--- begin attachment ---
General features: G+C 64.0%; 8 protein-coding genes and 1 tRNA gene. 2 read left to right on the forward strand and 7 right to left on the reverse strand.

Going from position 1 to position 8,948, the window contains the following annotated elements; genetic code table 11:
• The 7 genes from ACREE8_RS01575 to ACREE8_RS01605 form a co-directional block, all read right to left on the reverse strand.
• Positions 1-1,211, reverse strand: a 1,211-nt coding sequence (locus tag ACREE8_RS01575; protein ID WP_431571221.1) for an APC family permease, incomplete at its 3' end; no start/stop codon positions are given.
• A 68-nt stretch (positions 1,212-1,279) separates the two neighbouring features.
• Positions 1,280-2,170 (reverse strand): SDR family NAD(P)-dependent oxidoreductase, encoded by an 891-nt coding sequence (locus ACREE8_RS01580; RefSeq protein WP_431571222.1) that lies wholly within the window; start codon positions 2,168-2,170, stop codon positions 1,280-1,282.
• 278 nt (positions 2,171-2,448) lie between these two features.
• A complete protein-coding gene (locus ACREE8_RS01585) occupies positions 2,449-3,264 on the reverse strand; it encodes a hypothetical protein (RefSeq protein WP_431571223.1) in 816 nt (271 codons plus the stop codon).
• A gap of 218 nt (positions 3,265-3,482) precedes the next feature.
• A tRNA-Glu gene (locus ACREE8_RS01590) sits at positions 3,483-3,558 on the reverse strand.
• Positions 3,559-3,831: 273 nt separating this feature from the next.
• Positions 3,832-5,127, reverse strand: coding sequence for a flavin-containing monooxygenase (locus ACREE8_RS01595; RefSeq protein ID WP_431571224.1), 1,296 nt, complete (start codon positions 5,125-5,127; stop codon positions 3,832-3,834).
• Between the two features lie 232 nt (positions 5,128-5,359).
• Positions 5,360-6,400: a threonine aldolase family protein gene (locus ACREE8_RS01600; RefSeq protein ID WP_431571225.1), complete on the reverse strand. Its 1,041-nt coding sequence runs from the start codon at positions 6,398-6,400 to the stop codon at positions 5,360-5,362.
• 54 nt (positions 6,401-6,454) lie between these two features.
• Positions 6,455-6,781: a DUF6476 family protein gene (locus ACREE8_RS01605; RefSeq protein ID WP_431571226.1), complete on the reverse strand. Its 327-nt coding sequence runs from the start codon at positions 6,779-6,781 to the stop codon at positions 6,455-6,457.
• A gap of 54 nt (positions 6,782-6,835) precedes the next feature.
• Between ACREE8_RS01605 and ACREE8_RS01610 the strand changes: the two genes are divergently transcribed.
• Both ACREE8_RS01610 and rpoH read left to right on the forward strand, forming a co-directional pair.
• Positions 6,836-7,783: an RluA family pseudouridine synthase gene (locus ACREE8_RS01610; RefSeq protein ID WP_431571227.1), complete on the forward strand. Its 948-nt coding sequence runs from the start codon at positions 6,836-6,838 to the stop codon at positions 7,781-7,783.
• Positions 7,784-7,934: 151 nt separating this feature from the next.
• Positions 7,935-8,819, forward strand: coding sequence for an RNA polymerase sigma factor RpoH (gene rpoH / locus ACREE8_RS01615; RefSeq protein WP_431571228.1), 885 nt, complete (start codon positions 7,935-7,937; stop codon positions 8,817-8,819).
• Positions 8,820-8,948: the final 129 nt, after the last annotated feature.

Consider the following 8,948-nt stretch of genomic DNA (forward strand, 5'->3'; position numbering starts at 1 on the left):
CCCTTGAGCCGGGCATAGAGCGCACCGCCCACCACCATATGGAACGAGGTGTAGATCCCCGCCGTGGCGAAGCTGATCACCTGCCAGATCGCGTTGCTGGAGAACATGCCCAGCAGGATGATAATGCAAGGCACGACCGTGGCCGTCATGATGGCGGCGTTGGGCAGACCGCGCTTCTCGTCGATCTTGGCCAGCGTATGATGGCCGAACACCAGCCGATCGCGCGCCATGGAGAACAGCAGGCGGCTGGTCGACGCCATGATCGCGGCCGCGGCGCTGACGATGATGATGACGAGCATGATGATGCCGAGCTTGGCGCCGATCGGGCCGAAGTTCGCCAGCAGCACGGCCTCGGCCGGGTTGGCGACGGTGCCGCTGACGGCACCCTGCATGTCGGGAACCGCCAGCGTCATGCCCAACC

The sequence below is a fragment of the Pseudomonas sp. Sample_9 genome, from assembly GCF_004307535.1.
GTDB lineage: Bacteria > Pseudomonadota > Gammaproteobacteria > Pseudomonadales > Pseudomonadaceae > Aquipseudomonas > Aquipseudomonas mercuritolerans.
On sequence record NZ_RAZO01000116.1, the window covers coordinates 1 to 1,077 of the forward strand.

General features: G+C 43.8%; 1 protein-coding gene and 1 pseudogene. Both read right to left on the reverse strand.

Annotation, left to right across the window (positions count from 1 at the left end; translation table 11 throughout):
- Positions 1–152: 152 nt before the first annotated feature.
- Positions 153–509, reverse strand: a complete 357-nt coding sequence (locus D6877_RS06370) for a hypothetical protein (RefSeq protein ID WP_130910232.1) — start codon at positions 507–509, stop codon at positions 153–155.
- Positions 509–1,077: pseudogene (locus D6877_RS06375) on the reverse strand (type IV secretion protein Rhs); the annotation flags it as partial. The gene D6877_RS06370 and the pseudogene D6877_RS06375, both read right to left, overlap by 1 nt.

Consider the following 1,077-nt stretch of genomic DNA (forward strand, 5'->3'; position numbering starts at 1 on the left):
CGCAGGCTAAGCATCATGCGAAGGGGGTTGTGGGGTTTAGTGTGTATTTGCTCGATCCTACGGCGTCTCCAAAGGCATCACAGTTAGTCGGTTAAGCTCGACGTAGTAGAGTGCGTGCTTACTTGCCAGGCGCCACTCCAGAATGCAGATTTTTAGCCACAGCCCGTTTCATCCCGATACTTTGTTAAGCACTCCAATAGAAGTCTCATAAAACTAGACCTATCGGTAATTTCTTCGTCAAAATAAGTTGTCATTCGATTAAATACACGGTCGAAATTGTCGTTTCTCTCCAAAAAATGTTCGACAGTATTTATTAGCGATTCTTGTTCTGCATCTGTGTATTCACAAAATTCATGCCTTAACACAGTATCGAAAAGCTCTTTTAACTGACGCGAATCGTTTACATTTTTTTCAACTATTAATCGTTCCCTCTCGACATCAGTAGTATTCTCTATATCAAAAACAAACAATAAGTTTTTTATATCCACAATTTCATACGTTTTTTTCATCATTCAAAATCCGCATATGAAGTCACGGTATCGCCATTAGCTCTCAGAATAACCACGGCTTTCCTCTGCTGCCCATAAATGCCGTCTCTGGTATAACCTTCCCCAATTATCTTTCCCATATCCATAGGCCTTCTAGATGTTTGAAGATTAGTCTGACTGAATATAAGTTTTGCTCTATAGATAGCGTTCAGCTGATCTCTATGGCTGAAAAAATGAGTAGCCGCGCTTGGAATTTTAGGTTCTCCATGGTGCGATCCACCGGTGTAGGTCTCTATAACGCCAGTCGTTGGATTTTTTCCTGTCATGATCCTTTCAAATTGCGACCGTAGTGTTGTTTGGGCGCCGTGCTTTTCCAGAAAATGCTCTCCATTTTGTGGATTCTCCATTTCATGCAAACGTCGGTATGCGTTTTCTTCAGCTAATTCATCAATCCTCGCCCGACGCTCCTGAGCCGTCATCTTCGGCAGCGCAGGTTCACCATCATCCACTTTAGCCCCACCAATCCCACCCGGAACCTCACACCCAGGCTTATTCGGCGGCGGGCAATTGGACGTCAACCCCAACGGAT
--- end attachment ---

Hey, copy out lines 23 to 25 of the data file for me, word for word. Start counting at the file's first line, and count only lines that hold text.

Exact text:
• Positions 8,820-8,948: the final 129 nt, after the last annotated feature.

Consider the following 8,948-nt stretch of genomic DNA (forward strand, 5'->3'; position numbering starts at 1 on the left):
CCCTTGAGCCGGGCATAGAGCGCACCGCCCACCACCATATGGAACGAGGTGTAGATCCCCGCCGTGGCGAAGCTGATCACCTGCCAGATCGCGTTGCTGGAGAACATGCCCAGCAGGATGATAATGCAAGGCACGACCGTGGCCGTCATGATGGCGGCGTTGGGCAGACCGCGCTTCTCGTCGATCTTGGCCAGCGTATGATGGCCGAACACCAGCCGATCGCGCGCCATGGAGAACAGCAGGCGGCTGGTCGACGCCATGATCGCGGCCGCGGCGCTGACGATGATGATGACGAGCATGATGATGCCGAGCTTGGCGCCGATCGGGCCGAAGTTCGCCAGCAGCACGGCCTCGGCCGGGTTGGCGACGGTGCCGCTGACGGCACCCTGCATGTCGGGAACCGCCAGCGTCATGCCCAACC